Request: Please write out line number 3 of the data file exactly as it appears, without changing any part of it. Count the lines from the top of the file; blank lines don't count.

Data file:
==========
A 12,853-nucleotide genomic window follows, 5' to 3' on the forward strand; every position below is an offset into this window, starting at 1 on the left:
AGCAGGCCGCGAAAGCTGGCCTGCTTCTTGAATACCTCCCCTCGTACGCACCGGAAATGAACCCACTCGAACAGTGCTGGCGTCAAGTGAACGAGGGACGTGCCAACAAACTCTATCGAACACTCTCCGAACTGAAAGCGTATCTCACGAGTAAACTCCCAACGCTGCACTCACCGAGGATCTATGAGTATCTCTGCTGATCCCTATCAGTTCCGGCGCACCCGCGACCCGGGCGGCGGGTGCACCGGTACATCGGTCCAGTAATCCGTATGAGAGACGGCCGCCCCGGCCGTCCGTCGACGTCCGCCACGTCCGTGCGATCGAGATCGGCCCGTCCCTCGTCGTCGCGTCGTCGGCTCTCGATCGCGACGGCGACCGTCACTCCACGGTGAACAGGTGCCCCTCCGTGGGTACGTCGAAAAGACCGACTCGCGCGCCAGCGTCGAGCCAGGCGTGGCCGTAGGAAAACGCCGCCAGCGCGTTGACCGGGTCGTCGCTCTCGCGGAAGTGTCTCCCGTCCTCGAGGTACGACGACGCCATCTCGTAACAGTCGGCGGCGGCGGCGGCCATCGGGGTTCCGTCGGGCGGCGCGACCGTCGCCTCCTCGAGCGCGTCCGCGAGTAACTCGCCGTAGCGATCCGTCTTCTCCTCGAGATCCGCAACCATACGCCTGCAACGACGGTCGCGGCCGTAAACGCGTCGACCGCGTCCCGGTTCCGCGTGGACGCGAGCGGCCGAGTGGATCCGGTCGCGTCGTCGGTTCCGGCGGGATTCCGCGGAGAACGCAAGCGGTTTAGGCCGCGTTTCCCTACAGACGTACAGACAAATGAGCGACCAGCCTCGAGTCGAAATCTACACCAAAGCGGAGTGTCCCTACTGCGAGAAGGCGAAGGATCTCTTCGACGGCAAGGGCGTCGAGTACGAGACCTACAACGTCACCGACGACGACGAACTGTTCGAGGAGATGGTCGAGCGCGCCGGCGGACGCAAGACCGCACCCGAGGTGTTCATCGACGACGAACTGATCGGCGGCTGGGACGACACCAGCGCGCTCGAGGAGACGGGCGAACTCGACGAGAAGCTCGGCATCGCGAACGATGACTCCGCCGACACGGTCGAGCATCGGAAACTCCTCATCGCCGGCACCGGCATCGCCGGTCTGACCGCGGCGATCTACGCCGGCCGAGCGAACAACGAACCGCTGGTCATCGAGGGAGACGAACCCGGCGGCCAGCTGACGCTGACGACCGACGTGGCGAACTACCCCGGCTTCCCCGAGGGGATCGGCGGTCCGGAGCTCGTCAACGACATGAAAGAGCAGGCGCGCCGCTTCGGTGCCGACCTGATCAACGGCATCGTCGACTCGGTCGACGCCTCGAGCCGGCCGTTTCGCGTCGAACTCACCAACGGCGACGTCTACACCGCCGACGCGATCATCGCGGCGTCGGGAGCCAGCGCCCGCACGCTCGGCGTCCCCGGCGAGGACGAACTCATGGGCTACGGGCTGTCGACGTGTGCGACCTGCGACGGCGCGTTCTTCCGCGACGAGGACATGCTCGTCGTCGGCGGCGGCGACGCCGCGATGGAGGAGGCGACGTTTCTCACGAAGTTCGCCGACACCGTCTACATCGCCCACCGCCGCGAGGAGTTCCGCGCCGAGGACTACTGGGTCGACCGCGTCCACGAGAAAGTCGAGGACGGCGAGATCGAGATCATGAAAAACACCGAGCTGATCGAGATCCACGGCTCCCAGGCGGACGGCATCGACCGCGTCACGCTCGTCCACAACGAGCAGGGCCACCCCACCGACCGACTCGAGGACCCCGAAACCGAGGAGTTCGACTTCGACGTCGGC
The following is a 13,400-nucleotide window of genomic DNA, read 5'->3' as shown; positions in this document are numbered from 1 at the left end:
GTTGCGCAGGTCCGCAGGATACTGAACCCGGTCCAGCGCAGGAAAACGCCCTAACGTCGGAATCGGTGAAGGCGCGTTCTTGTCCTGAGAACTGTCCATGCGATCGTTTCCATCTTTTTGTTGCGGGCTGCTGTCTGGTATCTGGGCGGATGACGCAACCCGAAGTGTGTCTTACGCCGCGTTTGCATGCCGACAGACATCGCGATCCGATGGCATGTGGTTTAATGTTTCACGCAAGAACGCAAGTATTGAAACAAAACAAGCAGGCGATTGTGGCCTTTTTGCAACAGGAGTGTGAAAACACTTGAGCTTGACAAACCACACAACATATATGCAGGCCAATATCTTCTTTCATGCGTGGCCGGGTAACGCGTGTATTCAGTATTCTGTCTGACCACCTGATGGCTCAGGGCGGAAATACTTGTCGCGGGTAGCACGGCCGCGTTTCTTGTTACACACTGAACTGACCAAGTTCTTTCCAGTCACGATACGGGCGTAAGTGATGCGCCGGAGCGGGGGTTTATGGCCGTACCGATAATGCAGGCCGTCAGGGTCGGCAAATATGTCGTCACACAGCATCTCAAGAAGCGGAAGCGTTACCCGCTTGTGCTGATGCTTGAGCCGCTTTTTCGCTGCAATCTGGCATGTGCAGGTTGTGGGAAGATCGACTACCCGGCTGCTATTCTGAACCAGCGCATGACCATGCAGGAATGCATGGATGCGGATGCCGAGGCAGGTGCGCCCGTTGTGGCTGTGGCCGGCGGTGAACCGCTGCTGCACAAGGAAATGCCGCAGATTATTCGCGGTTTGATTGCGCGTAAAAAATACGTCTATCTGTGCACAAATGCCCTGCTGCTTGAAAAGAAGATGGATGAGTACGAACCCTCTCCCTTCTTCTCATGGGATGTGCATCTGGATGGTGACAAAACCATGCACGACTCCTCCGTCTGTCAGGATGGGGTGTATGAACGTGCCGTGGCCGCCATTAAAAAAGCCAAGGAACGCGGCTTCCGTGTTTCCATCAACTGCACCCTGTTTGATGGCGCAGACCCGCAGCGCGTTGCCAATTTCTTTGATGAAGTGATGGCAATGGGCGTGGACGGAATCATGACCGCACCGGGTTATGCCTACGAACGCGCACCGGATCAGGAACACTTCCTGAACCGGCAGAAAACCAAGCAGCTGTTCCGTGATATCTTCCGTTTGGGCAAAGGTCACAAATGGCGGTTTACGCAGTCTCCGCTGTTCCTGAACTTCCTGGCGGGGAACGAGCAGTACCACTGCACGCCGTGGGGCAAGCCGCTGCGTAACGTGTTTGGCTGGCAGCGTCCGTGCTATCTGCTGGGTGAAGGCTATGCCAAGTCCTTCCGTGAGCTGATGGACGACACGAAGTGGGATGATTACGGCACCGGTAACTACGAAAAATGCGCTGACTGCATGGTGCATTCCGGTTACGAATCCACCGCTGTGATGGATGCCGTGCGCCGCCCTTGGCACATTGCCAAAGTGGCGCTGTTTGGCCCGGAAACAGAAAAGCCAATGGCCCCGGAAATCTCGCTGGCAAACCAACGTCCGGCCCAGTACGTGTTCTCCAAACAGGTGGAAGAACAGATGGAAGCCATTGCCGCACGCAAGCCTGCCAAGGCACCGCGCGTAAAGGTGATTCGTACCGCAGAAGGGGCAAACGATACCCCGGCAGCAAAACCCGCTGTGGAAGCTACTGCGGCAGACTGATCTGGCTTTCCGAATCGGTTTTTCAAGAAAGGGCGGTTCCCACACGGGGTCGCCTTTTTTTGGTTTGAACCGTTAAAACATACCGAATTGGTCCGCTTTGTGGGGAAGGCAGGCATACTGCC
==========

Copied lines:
The following is a 13,400-nucleotide window of genomic DNA, read 5'->3' as shown; positions in this document are numbered from 1 at the left end: